Mapping the Milky Way

Researchers find the galactic spiral arm nearest to where the Sun resides is closer than they thought.
By | Published: January 4, 2006 | Last updated on May 18, 2023
January 4, 2006
Research shows the Milky Way’s Perseus arm lies closer to Earth than previously thought. It is 6,400 light-years away, nearly half as far as previous studies had found. The Perseus arm is the closest arm to the Orion arm, where the Sun resides. An international team of astronomers led by Ye Xu of Nanjing University used the Very Large Baseline Array (VLBA), a global system of 10 radio telescopes, to determine the distance.
Milky Way arms
This schematic, face-on illustration shows the Milky Way’s prominent spiral arms, the central galactic bulge, and the location of the Sun.
The VLBA’s unrivaled resolution made it possible for the team to determine the parallax of W3OH, a newly formed star in the Perseus arm. Determining an object’s parallax involves measuring how much it moves relative to the background over the course of a year. At extreme distances, the parallax is very small; an object a quarter of the way across the galaxy has a parallax of just 0.5 milli-arcsecond.

The new measurement has an accuracy of 0.01 milli-arcsecond. This resolution is equivalent to observing a person on the Moon and determining which hand he or she is holding a book in. It is also 100 times more accurate than the best previous distance measurement, gathered by the Hipparcos satellite. Earlier studies based on star motions provided a distance close to 14,000 light-years, while comparisons between stars’ apparent and intrinsic brightnesses yielded a number close to 7,200 light-years.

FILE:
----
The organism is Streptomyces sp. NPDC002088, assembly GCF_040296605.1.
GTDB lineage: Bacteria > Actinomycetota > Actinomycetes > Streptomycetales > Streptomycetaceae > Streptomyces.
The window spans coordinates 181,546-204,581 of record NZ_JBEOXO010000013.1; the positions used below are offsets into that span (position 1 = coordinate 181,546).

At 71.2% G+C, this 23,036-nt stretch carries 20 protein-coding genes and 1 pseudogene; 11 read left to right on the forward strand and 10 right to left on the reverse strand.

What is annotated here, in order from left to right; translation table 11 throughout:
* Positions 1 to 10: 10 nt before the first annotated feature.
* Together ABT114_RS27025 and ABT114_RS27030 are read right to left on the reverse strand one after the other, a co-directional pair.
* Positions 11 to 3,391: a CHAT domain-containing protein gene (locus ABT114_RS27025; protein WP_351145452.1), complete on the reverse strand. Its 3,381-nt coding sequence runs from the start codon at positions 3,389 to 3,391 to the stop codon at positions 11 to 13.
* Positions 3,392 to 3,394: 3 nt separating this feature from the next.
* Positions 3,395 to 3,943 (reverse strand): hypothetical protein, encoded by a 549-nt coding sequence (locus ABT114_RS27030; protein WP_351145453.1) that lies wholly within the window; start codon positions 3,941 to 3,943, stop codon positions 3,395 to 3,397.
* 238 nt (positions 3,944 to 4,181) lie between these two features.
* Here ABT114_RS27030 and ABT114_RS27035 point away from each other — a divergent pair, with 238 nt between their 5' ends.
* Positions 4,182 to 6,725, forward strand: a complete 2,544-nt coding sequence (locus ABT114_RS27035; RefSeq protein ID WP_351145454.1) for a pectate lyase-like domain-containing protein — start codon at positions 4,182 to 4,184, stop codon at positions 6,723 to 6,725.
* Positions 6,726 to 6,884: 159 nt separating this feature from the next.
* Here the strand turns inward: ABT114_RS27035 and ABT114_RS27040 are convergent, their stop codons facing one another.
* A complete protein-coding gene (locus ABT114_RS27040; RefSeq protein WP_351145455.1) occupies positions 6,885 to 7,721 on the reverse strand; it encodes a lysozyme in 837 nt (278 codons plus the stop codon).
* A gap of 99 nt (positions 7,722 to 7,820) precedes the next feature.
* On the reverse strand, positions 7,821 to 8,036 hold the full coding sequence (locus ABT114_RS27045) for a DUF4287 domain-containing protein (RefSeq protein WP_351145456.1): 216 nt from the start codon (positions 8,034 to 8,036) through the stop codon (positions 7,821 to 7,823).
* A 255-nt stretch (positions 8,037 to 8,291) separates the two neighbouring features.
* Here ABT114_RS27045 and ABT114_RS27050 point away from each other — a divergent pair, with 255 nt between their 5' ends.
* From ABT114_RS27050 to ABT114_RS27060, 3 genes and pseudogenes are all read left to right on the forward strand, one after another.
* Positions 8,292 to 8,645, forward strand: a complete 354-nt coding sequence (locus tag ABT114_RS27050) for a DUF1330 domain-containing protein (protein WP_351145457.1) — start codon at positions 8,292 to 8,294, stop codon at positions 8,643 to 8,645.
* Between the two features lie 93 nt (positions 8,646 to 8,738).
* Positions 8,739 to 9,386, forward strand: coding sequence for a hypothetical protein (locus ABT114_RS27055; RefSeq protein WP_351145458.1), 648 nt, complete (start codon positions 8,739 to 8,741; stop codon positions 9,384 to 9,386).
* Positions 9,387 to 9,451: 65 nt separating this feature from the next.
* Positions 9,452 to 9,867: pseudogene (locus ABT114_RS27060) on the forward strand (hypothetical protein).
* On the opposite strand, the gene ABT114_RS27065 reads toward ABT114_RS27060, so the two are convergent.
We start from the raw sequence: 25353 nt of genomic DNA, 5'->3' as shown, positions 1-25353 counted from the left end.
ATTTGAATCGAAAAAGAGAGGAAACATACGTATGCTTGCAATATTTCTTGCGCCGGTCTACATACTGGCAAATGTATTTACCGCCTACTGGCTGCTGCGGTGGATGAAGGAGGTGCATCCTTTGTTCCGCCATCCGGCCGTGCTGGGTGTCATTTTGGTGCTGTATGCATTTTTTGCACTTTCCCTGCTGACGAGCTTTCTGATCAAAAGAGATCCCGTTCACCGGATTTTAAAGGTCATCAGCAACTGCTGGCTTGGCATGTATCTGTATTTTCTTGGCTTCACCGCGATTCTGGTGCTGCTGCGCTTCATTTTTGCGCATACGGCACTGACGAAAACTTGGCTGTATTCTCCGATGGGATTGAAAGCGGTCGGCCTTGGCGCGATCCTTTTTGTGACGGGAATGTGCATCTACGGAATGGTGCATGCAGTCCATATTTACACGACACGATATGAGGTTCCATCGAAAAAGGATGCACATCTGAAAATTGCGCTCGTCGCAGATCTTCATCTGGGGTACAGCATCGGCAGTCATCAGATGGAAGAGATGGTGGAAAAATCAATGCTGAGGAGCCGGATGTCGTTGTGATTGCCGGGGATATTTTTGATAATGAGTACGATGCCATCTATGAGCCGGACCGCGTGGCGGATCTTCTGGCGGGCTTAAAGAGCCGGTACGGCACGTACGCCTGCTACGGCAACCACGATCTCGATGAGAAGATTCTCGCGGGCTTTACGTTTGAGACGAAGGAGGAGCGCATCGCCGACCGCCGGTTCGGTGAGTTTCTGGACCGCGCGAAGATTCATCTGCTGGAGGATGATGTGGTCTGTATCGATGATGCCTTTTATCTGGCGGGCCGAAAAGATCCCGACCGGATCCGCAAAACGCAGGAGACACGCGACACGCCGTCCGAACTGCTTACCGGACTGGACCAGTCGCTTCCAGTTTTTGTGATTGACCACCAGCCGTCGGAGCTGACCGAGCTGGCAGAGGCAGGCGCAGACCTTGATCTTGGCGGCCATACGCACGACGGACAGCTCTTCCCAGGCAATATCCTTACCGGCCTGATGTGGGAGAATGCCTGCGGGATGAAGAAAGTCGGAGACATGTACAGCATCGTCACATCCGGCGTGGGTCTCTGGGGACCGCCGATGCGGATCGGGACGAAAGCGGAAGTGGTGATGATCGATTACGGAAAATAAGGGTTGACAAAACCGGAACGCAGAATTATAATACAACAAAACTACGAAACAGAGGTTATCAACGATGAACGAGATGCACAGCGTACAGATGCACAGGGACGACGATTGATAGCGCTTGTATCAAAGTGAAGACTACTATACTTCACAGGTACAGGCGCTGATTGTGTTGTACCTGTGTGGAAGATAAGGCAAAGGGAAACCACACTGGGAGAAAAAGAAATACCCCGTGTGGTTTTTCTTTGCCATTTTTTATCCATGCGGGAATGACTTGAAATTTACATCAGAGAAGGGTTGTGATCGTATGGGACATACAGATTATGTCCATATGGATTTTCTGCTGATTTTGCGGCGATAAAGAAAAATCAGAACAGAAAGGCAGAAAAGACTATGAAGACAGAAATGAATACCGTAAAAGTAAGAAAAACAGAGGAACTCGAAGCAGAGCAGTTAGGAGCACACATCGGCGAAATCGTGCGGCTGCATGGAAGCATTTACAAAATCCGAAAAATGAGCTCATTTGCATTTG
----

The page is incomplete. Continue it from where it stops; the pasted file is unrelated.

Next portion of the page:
In addition to resolving this long-standing distance-measurement discrepancy, the five observations made between July 2003 and 2004 enabled the astronomers to plot W3OH’s 3-D movements through space. W3OH has methanol masers, compact, strong radio sources that served as beacons for the observations. The team found W3OH orbits the galaxy slower than the galaxy spins and is falling toward the Milky Way’s center. Over time, this and similar studies will help astronomers map the galaxy’s unseen dark matter.

In the meantime, the team will use the VLBA to map other parts of the galaxy. This data will refine astronomers’ knowledge of the Milky Way’s structure, which is difficult to determine given our location within the galaxy itself.

These results appeared online in Science Express December 8, 2005.